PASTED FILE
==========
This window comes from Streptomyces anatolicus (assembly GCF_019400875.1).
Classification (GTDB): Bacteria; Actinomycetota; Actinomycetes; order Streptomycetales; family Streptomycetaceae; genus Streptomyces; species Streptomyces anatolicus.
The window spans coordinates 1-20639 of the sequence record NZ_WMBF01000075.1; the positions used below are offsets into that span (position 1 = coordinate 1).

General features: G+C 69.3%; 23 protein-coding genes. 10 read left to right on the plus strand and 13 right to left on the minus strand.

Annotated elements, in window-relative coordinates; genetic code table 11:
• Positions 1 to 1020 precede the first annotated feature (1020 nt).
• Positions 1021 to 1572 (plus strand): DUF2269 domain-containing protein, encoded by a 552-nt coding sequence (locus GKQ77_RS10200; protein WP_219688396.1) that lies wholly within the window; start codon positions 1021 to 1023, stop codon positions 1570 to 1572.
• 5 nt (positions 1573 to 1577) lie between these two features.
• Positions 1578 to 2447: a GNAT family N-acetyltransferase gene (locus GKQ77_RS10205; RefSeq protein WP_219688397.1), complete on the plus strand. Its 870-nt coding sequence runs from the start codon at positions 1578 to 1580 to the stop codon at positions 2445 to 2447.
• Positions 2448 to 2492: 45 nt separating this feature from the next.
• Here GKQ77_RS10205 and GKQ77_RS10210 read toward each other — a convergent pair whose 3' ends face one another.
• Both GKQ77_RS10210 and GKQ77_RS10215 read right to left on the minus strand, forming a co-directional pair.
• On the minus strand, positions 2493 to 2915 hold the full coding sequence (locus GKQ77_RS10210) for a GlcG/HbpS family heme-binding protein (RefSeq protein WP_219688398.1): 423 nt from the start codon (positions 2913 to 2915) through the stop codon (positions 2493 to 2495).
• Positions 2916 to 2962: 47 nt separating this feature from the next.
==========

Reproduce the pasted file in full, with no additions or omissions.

This window comes from Streptomyces anatolicus (assembly GCF_019400875.1).
Classification (GTDB): Bacteria; Actinomycetota; Actinomycetes; order Streptomycetales; family Streptomycetaceae; genus Streptomyces; species Streptomyces anatolicus.
The window spans coordinates 1-20639 of the sequence record NZ_WMBF01000075.1; the positions used below are offsets into that span (position 1 = coordinate 1).

General features: G+C 69.3%; 23 protein-coding genes. 10 read left to right on the plus strand and 13 right to left on the minus strand.

Annotated elements, in window-relative coordinates; genetic code table 11:
• Positions 1 to 1020 precede the first annotated feature (1020 nt).
• Positions 1021 to 1572 (plus strand): DUF2269 domain-containing protein, encoded by a 552-nt coding sequence (locus GKQ77_RS10200; protein WP_219688396.1) that lies wholly within the window; start codon positions 1021 to 1023, stop codon positions 1570 to 1572.
• 5 nt (positions 1573 to 1577) lie between these two features.
• Positions 1578 to 2447: a GNAT family N-acetyltransferase gene (locus GKQ77_RS10205; RefSeq protein WP_219688397.1), complete on the plus strand. Its 870-nt coding sequence runs from the start codon at positions 1578 to 1580 to the stop codon at positions 2445 to 2447.
• Positions 2448 to 2492: 45 nt separating this feature from the next.
• Here GKQ77_RS10205 and GKQ77_RS10210 read toward each other — a convergent pair whose 3' ends face one another.
• Both GKQ77_RS10210 and GKQ77_RS10215 read right to left on the minus strand, forming a co-directional pair.
• On the minus strand, positions 2493 to 2915 hold the full coding sequence (locus GKQ77_RS10210) for a GlcG/HbpS family heme-binding protein (RefSeq protein WP_219688398.1): 423 nt from the start codon (positions 2913 to 2915) through the stop codon (positions 2493 to 2495).
• Positions 2916 to 2962: 47 nt separating this feature from the next.